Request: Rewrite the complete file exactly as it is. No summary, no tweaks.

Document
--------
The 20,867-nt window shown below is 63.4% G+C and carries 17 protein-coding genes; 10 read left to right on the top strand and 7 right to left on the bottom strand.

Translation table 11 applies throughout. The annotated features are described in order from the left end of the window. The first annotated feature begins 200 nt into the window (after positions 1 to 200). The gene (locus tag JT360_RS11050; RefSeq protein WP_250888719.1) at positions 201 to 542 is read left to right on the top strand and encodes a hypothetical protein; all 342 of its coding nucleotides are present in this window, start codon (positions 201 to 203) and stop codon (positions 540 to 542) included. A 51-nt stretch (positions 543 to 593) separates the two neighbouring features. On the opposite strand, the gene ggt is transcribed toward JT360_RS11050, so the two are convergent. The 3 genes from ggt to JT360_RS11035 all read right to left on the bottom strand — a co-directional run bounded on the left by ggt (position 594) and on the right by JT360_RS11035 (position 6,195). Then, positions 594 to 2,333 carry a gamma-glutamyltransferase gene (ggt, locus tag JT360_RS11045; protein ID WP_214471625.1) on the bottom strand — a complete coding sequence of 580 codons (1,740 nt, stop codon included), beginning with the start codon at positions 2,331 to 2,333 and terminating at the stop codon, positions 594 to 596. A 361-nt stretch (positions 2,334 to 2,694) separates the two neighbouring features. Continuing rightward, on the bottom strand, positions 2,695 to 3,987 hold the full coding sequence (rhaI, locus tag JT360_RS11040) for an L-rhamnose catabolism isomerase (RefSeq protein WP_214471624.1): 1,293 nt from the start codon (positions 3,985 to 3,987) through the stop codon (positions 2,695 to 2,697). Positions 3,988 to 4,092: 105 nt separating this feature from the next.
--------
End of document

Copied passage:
The 20,867-nt window shown below is 63.4% G+C and carries 17 protein-coding genes; 10 read left to right on the top strand and 7 right to left on the bottom strand.

Translation table 11 applies throughout. The annotated features are described in order from the left end of the window. The first annotated feature begins 200 nt into the window (after positions 1 to 200). The gene (locus tag JT360_RS11050; RefSeq protein WP_250888719.1) at positions 201 to 542 is read left to right on the top strand and encodes a hypothetical protein; all 342 of its coding nucleotides are present in this window, start codon (positions 201 to 203) and stop codon (positions 540 to 542) included. A 51-nt stretch (positions 543 to 593) separates the two neighbouring features. On the opposite strand, the gene ggt is transcribed toward JT360_RS11050, so the two are convergent. The 3 genes from ggt to JT360_RS11035 all read right to left on the bottom strand — a co-directional run bounded on the left by ggt (position 594) and on the right by JT360_RS11035 (position 6,195). Then, positions 594 to 2,333 carry a gamma-glutamyltransferase gene (ggt, locus tag JT360_RS11045; protein ID WP_214471625.1) on the bottom strand — a complete coding sequence of 580 codons (1,740 nt, stop codon included), beginning with the start codon at positions 2,331 to 2,333 and terminating at the stop codon, positions 594 to 596. A 361-nt stretch (positions 2,334 to 2,694) separates the two neighbouring features. Continuing rightward, on the bottom strand, positions 2,695 to 3,987 hold the full coding sequence (rhaI, locus tag JT360_RS11040) for an L-rhamnose catabolism isomerase (RefSeq protein WP_214471624.1): 1,293 nt from the start codon (positions 3,985 to 3,987) through the stop codon (positions 2,695 to 2,697). Positions 3,988 to 4,092: 105 nt separating this feature from the next.